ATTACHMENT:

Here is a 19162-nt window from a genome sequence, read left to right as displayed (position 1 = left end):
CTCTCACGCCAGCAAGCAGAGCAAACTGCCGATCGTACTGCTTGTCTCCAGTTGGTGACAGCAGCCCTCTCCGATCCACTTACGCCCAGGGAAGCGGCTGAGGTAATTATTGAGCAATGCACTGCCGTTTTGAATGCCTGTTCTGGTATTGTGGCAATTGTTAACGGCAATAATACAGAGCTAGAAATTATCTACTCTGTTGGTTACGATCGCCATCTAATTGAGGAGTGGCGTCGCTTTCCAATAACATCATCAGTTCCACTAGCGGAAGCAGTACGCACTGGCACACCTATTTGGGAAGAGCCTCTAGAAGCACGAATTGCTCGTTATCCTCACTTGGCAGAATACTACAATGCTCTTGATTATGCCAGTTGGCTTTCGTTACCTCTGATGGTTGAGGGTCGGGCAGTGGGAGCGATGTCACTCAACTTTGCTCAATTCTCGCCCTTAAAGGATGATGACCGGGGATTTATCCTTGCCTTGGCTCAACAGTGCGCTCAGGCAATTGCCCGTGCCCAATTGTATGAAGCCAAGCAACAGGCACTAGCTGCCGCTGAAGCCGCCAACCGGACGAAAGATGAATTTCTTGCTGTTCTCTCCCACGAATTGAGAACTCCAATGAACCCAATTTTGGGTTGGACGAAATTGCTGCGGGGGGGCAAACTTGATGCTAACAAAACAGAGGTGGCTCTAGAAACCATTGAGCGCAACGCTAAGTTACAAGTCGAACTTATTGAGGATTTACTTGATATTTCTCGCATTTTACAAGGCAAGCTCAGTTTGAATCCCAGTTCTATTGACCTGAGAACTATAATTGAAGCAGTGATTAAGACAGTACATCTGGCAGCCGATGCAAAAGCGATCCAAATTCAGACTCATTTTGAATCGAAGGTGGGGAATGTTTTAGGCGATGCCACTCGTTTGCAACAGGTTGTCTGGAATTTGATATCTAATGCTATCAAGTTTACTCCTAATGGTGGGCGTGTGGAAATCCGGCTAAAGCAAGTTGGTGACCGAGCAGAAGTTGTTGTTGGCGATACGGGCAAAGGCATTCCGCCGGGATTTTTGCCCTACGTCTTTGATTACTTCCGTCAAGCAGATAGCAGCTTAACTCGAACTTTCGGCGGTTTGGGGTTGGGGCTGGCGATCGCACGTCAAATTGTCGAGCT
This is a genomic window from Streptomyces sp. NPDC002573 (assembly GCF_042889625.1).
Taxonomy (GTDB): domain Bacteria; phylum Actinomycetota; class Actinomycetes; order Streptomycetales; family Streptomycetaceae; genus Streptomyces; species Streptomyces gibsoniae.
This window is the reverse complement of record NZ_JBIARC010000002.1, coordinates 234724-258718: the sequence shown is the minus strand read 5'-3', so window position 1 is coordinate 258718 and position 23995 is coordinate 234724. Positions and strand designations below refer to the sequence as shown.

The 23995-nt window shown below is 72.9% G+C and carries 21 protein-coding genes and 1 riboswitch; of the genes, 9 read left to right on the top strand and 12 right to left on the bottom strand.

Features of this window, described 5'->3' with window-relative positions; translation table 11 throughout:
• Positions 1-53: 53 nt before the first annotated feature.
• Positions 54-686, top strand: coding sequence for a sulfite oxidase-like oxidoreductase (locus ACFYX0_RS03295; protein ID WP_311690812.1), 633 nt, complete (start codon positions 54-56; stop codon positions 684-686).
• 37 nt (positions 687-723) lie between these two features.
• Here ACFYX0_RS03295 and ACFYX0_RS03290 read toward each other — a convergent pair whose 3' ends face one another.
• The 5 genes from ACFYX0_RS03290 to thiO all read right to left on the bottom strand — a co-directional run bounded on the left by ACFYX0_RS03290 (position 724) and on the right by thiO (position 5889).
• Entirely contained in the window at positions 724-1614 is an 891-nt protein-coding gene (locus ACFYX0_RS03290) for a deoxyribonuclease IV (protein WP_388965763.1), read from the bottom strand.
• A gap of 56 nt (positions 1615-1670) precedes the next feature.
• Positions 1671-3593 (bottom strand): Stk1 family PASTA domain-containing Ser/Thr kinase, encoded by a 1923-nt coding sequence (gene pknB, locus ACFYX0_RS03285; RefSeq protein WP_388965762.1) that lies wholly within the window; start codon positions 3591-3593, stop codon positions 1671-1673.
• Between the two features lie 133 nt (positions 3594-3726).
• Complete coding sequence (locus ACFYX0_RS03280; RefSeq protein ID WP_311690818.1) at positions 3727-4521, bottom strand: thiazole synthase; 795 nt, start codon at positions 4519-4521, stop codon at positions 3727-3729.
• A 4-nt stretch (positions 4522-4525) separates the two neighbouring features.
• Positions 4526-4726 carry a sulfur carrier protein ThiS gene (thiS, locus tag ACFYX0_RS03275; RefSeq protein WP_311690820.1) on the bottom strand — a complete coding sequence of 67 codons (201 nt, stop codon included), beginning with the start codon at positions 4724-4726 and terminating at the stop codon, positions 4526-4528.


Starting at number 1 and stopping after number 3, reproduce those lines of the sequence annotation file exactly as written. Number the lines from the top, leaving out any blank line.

Here is a 19162-nt window from a genome sequence, read left to right as displayed (position 1 = left end):
CTCTCACGCCAGCAAGCAGAGCAAACTGCCGATCGTACTGCTTGTCTCCAGTTGGTGACAGCAGCCCTCTCCGATCCACTTACGCCCAGGGAAGCGGCTGAGGTAATTATTGAGCAATGCACTGCCGTTTTGAATGCCTGTTCTGGTATTGTGGCAATTGTTAACGGCAATAATACAGAGCTAGAAATTATCTACTCTGTTGGTTACGATCGCCATCTAATTGAGGAGTGGCGTCGCTTTCCAATAACATCATCAGTTCCACTAGCGGAAGCAGTACGCACTGGCACACCTATTTGGGAAGAGCCTCTAGAAGCACGAATTGCTCGTTATCCTCACTTGGCAGAATACTACAATGCTCTTGATTATGCCAGTTGGCTTTCGTTACCTCTGATGGTTGAGGGTCGGGCAGTGGGAGCGATGTCACTCAACTTTGCTCAATTCTCGCCCTTAAAGGATGATGACCGGGGATTTATCCTTGCCTTGGCTCAACAGTGCGCTCAGGCAATTGCCCGTGCCCAATTGTATGAAGCCAAGCAACAGGCACTAGCTGCCGCTGAAGCCGCCAACCGGACGAAAGATGAATTTCTTGCTGTTCTCTCCCACGAATTGAGAACTCCAATGAACCCAATTTTGGGTTGGACGAAATTGCTGCGGGGGGGCAAACTTGATGCTAACAAAACAGAGGTGGCTCTAGAAACCATTGAGCGCAACGCTAAGTTACAAGTCGAACTTATTGAGGATTTACTTGATATTTCTCGCATTTTACAAGGCAAGCTCAGTTTGAATCCCAGTTCTATTGACCTGAGAACTATAATTGAAGCAGTGATTAAGACAGTACATCTGGCAGCCGATGCAAAAGCGATCCAAATTCAGACTCATTTTGAATCGAAGGTGGGGAATGTTTTAGGCGATGCCACTCGTTTGCAACAGGTTGTCTGGAATTTGATATCTAATGCTATCAAGTTTACTCCTAATGGTGGGCGTGTGGAAATCCGGCTAAAGCAAGTTGGTGACCGAGCAGAAGTTGTTGTTGGCGATACGGGCAAAGGCATTCCGCCGGGATTTTTGCCCTACGTCTTTGATTACTTCCGTCAAGCAGATAGCAGCTTAACTCGAACTTTCGGCGGTTTGGGGTTGGGGCTGGCGATCGCACGTCAAATTGTCGAGCT
This is a genomic window from Streptomyces sp. NPDC002573 (assembly GCF_042889625.1).